During a recent Renaissance Club discussion about the art-lit magazine, Charvet asked the students, “Have any of you ever been involved in planning something, or used your educated mind to plan something?”

Every student said no, but thanks to the encouragement they give each other, that lack of experience wasn’t a deterrent.

“We’ll figure it out,” someone said, and the meeting swiftly continued.

Middle school is a critical time for a child’s emotional health and the confidence that comes from a student’s ability to express himself or herself through a variety of constructive outlets. While test scores and grades are important, they don’t represent the whole student. The common element of the curriculum that was sorely missing for these students was art, in some form or another. It didn’t take long for Charvet to recognize a potential solution.

“There’s more to school than reading, writing, and math,” Charvet said. “Kids are like sponges. They go to town with this stuff.”

Right now, the talent show and art-lit magazine are still in their planning stages, with interest and ideas flowing. They hope to have the talent show after the holiday break and put out the magazine toward the end of the school year. But those projects are just the beginning.

“The club will give us (students) a chance to do something outside the box rather than passively sitting, listening to someone talk,” said Alonso Montoya. “It will give students the chance to do things we normally cannot do. We will have the opportunity to make change in ourselves and in our community.”

Ryan Young, who likes to write, said, “This club is a place where artists and writers can spread their talents. It’s important to have this, to be able to show people what you can do. Maybe some people are depressed. You can make them smile with a funny comic.”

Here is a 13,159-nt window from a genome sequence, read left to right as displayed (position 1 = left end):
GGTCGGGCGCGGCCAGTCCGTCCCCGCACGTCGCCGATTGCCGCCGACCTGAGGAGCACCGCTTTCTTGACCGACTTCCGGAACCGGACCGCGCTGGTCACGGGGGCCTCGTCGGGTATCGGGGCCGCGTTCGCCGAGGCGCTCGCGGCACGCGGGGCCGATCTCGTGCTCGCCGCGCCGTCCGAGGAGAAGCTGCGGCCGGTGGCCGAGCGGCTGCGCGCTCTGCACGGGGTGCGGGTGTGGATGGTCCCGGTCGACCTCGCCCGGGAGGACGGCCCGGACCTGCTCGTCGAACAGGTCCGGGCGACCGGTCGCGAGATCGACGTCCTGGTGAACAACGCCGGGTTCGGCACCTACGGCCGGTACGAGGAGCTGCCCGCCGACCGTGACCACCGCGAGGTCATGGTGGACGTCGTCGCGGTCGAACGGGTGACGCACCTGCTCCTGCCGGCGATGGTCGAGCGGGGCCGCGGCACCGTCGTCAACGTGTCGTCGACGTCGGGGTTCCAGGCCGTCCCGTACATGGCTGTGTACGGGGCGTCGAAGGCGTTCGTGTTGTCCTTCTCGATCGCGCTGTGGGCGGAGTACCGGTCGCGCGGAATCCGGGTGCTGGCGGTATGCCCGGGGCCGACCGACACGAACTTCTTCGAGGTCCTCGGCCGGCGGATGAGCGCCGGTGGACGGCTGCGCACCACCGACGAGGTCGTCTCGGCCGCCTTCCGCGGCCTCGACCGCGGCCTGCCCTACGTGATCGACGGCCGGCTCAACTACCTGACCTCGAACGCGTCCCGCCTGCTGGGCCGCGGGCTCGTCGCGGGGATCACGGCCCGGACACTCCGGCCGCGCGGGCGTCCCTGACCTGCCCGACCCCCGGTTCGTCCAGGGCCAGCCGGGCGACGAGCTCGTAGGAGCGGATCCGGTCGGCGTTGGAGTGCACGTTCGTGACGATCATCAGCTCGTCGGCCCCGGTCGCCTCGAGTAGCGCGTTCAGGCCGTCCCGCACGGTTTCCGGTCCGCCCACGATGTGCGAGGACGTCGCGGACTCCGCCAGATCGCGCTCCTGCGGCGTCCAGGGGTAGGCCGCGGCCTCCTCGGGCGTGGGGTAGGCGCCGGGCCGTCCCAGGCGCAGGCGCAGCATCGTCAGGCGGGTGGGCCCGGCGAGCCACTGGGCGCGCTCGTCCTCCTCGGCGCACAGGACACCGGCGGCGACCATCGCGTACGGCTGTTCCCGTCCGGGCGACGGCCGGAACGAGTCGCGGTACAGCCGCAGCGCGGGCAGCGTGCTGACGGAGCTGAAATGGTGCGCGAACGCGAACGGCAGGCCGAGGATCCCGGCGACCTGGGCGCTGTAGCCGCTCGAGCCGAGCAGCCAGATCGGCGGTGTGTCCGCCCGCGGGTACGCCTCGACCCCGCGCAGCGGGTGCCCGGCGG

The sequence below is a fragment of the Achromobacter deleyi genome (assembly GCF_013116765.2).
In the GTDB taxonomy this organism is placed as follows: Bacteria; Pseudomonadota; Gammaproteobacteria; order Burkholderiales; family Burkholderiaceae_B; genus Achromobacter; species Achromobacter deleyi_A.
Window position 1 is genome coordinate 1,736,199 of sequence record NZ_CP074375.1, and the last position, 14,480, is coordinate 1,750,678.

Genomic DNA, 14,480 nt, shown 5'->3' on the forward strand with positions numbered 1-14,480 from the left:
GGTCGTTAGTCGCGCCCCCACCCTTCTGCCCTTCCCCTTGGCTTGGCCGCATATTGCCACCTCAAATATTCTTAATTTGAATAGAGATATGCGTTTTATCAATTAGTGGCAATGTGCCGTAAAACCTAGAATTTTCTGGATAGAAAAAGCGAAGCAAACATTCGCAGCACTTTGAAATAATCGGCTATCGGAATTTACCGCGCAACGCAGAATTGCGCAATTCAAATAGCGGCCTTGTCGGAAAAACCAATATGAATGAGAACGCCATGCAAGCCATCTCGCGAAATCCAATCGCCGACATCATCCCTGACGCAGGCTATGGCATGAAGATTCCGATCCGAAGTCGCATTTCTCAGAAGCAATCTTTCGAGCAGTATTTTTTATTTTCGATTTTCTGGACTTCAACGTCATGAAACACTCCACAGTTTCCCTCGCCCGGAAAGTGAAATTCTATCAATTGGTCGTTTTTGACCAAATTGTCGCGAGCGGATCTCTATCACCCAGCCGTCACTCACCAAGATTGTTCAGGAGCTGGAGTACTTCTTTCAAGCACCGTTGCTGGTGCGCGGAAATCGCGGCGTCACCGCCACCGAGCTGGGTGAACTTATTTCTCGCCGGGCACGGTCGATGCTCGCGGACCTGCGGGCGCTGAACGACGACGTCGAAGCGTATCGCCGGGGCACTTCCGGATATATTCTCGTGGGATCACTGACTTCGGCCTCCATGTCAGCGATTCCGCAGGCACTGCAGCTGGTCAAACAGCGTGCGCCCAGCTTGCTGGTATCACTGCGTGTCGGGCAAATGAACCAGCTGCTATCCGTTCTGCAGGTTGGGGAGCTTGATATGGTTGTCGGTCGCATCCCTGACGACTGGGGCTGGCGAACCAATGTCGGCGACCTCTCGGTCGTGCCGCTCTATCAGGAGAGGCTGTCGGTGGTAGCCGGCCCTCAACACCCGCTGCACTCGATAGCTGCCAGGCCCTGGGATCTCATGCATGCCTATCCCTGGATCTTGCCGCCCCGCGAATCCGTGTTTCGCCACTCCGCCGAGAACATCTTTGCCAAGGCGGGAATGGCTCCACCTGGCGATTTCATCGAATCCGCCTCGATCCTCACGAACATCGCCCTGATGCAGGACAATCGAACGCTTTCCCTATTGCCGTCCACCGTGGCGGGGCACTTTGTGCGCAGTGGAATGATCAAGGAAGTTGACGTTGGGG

Daisey Morris said she likes to draw and do a little writing. On the shy side, she said she’s working on a story with a friend.

“You’re a really good artist,” Isaac Adams told her. Expressing support for fellow creatives is what the Renaissance Club is all about. He added, “Mr. Charvet is the most inspiring person I’ve ever met. When he came here, 20 or 30 years ago, there were lots of clubs and electives. Now, it’s only before or after school.”

Charvet is quick to back out of the spotlight. “I’m just the catalyst,” he said. “I can facilitate things, help with logistics. I like to help kids find ways to succeed with creative solutions.”

In doing so, the Renaissance Club helps students succeed beyond the classroom, too.

McCarthy said, “This club has done a lot for me. During class, I can barely hear anything. It’s too loud and I can’t share what I’m thinking. Before this year, I never thought about making connections. I’m slowly progressing on making connections with new friends, but also with the world around me.”

Blessed are the weird, indeed.

Marty Cheek